Magic Macros

The private section is where all the magic happens when using d-pointers. I introduce  MyClassPrivate const * d_ptr pointer there. If you want to be able to inherit the members of the private class, then you need to introduce d_ptr in the protected section and inherit MyClassPrivate to the private class of the inheriting subclass. In the example, I use “const” keyword to prevent d_ptr to be reassigned once it has been initialized.

private:
     MyClassPrivate * const d_ptr;
     Q_DECLARE_PRIVATE(MyClass);

The macro Q_DECLARE_PRIVATE(Class) hides all the ugly stuff. What does it do then? It creates an inline function called d_func() which returns an instance of your private class via d_ptr. It also creates an inline function which returns const pointer to your private class. The last but not the least, it makes the private class a friend class of your main class. If you noticed from the very first example, you can use Q_D macro in two ways: Q_D(Class) or Q_D(const Class).

#define Q_DECLARE_PRIVATE(Class) \
    inline Class##Private* d_func() { return reinterpret_cast(qGetPtrHelper(d_ptr)); } \
    inline const Class##Private* d_func() const { return reinterpret_cast(qGetPtrHelper(d_ptr)); } \
    friend class Class##Private;

In the first example I showed you how you can access to the d_ptr via Q_D(Class) macro. The Q_D(Class) macro returns the “d”-pointer via d_func() to the d_ptr that you have defined in your header. Check the code below to see how Q_D(Class) macro is defined.

// A template function for getting the instance to your private class instance.
template  static inline T *qGetPtrHelper(T *ptr) { return ptr; }

// A macro for getting the d-pointer
#define Q_D(Class) Class##Private * const d = d_func()

Basically this is what you need to know if you want to use d-pointers. Wait.. there is still something that you need to know more.

Using Q-Pointers

As I said earlier, it is highly recommended that most of the code is in the private class instead of the main class. This might lead you to the situation where you need to be able to access to the main class members from the private class. In this situation you can use q-pointer. What is a q-pointer then? It’s like a d-pointer but it works in opposite direction. Let’s have an example:

class MyObjectPrivate
{
public:
    MyObjectPrivate(MyObject * parent):
            q_ptr( parent ),
            m_priority(MyObject::Low)
    {}
    void foo()
    {
        // Demonstrate how to make MyObject to emit a signal
        Q_Q(MyObject);
        emit q->priorityChanged( m_priority );
    }

    //  Members
    MyObject * const q_ptr;
    Q_DECLARE_PUBLIC(MyObject);
    MyObject::Priority m_priority;
};

In the private class (MyObjectPrivate) the main class instance (MyObject) is passed via constructor to the q_ptr. As in the main class we use macro but this time it’s called Q_DECLARE_PUBLIC(Class). What it does is that you can get access to the main class instance via Q_Q(Class) macro, but this time instead of d-pointer you must use q-pointer. In the example above, the private class makes the main class to emit a signal, which is quite convenient way to do that. Another, but uglier way to do the same thing, is to use signal slot mechanism between private and the main class, but in my opinion, it makes the implementation more complicated.

Conclusion

When I first time saw how Qt uses d-pointers, it took some time to figure out how it really works. Good knowledge base for getting more information about d-pointers is KDE’s TechBase and you can read the most of the things that this article contains also from there. They only write better:). Another knowledge base is the source code of Qt. With Qt Creator it’s quite easy to index the whole Qt code base and make searches there.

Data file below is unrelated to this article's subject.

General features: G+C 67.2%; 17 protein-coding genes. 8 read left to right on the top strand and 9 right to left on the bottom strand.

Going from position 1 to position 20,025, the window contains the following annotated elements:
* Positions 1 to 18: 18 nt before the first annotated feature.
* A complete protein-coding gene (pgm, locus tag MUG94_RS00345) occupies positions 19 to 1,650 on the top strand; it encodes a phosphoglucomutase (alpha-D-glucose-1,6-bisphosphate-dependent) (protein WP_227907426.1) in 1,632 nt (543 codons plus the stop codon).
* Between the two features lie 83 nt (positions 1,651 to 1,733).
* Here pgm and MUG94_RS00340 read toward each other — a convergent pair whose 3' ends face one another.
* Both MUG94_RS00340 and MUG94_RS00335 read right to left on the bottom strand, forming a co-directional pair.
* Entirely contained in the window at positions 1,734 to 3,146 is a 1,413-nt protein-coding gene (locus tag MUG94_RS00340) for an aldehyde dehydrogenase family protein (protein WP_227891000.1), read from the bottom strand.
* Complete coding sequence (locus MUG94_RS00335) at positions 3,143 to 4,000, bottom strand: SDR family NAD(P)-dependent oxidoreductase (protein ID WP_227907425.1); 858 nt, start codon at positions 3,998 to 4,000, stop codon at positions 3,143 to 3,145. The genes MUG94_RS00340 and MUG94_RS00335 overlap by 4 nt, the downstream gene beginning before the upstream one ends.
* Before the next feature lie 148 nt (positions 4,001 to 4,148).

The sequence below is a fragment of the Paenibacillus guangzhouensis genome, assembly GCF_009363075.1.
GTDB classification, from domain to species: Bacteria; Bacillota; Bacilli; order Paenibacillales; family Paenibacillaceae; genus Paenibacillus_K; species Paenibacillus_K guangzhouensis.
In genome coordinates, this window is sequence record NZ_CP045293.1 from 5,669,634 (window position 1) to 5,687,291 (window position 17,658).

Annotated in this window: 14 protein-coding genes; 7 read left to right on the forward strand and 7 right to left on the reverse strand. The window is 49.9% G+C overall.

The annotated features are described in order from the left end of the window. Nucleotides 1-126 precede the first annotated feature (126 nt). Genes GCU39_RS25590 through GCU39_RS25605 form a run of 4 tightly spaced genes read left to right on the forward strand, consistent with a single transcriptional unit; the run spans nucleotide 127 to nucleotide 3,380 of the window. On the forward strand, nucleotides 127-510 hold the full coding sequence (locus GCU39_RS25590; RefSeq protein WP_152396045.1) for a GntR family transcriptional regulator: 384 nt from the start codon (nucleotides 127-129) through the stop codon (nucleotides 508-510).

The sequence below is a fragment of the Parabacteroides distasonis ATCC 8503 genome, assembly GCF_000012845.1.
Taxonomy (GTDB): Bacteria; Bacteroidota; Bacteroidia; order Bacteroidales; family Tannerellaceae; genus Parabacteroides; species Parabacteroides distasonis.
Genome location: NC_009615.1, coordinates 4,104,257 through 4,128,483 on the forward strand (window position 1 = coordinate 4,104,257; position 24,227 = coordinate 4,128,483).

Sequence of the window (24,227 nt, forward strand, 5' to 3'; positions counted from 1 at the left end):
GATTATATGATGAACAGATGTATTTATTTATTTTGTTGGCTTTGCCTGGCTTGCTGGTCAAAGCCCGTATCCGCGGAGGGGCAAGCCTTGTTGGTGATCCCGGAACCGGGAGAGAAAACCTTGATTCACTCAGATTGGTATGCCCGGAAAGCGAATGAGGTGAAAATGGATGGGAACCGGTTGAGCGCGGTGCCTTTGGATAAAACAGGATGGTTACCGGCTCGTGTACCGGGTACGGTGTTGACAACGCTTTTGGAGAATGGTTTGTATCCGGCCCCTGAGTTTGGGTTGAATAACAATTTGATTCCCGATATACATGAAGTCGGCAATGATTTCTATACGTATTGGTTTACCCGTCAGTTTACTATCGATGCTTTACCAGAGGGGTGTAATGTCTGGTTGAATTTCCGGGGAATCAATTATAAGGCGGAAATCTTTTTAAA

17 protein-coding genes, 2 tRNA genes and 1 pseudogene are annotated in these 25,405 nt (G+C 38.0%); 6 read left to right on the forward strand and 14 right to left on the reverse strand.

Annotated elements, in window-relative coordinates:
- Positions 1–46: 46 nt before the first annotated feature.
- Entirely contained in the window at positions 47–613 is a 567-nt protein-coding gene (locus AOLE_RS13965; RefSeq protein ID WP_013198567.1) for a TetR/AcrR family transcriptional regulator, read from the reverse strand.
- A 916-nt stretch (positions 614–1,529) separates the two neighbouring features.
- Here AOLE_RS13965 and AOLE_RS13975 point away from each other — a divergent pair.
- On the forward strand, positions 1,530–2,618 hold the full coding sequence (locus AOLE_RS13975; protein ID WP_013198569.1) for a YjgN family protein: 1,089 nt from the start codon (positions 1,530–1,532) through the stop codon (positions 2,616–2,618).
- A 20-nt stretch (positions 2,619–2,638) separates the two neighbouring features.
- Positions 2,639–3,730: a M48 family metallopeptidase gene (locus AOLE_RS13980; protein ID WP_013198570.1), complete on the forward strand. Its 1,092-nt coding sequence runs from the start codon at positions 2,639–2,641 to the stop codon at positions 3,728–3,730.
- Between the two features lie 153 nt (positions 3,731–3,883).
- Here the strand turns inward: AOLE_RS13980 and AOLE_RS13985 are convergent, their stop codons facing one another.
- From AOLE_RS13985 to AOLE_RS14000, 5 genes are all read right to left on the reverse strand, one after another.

Why I was writing about this topic then? I think that the usage of d-pointers can really help to provide a code that is easier to maintain and in my opinion it makes the public interface to look nicer. Only thing that you need to get used to of, is the usage of the macros. Btw, if you are not developing your app or your library based on Qt, nothing prevents you to provide your own d_func() or macros to hide the ugly stuff. So in general, I think using a d-pointers is a good way to develop software, not only a Qt way to do that.

The negative thing is that there is no documentation for this from Qt side. At least I couldn’t find anything related on that from Qt Creator’s help. I think that many Qt developers started to use this approach if they would know about it. So if there are any Trolls that are reading this, would it be possible to make a small guideline for using d- and q-pointers?

Thanks for reading.

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8 Responses to “Qt-HowTo: Private Classes and D-Pointers”

  1. pepavondepo says:

    What’s wrong with public interfaces (pure abstract class), which serves as base for inherited private implementation?

    • zchydem says:

      @pepavondepo

      Do you mean that the functionality that MyClassPrivate provides would be inherited privately to the subclass (MyClass)?

      I didn’t quite get what do you mean this approach? Can you provide an example?

    • kypeli says:

      @pepavondepo

      If I understood you correctly, I am sure you can do that too from a technical point of view. But if you ask what is wrong with that in comparison to Qt’s d_func() macros is that Qt’s way is more elegant, straight forward and hides a lot of the ugliness from the developer itself. I mean, why would you do something yourself that Qt can already provide for you :)

  2. ctarsoaga says:

    in c++, pimpl does more in some cases than interfaces + private classes do

    pimpl can (also) remove the need for data members! => cleaner interface, faster compile times…

    as soon as you use aggregation / add a member (no matter if it points to a pure! interface or not) into a class inside a c++ header, pimpl can be your friend

  3. cymurs says:

    Thanks for writing!
    I gain better knowledges.